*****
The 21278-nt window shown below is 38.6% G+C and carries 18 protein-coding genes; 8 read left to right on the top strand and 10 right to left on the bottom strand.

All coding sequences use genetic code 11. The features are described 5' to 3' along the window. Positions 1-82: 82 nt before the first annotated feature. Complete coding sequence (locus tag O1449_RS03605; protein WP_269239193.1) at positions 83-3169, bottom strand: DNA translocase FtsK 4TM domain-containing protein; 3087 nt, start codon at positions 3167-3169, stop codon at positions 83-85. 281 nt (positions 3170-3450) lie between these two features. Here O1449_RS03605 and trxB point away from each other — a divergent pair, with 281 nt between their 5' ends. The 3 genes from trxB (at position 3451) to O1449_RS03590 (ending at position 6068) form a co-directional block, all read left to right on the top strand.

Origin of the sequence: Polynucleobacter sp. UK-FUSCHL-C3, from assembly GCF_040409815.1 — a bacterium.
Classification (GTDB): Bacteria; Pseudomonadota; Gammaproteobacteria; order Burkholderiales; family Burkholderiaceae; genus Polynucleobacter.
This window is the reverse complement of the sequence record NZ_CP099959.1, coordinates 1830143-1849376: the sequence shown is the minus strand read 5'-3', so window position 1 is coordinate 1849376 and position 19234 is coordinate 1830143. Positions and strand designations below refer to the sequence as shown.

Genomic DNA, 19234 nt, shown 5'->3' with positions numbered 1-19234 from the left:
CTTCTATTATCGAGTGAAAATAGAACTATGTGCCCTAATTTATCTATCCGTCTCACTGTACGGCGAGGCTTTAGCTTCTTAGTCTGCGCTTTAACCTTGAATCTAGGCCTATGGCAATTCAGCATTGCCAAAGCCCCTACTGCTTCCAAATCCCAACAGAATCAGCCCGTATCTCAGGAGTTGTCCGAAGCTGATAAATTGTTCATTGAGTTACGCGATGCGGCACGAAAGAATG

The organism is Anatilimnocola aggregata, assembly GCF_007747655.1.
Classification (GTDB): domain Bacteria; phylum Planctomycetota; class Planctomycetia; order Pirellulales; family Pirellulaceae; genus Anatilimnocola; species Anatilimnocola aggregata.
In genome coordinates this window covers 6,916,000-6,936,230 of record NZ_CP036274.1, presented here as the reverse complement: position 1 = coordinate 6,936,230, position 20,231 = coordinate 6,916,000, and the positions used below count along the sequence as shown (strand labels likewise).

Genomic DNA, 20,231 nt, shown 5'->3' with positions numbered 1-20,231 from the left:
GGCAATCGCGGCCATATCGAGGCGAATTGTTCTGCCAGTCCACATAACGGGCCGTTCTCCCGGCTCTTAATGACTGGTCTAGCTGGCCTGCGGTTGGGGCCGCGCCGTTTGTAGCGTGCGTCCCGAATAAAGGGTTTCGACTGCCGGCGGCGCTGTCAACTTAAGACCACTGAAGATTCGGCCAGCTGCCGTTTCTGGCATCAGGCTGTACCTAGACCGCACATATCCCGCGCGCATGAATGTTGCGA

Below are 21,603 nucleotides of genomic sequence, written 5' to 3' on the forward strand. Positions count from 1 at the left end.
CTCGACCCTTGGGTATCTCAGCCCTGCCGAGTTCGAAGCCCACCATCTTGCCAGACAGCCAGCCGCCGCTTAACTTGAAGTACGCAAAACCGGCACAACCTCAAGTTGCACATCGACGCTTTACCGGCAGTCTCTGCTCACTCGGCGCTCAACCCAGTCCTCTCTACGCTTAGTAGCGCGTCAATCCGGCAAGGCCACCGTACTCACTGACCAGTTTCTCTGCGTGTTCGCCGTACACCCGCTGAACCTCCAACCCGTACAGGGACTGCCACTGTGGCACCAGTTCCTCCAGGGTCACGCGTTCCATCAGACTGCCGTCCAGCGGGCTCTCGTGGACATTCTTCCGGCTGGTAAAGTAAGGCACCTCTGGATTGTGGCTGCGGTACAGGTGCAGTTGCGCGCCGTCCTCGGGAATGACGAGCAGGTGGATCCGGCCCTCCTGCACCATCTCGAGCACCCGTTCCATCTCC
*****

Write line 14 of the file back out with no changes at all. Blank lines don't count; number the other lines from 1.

CTCGACCCTTGGGTATCTCAGCCCTGCCGAGTTCGAAGCCCACCATCTTGCCAGACAGCCAGCCGCCGCTTAACTTGAAGTACGCAAAACCGGCACAACCTCAAGTTGCACATCGACGCTTTACCGGCAGTCTCTGCTCACTCGGCGCTCAACCCAGTCCTCTCTACGCTTAGTAGCGCGTCAATCCGGCAAGGCCACCGTACTCACTGACCAGTTTCTCTGCGTGTTCGCCGTACACCCGCTGAACCTCCAACCCGTACAGGGACTGCCACTGTGGCACCAGTTCCTCCAGGGTCACGCGTTCCATCAGACTGCCGTCCAGCGGGCTCTCGTGGACATTCTTCCGGCTGGTAAAGTAAGGCACCTCTGGATTGTGGCTGCGGTACAGGTGCAGTTGCGCGCCGTCCTCGGGAATGACGAGCAGGTGGATCCGGCCCTCCTGCACCATCTCGAGCACCCGTTCCATCTCC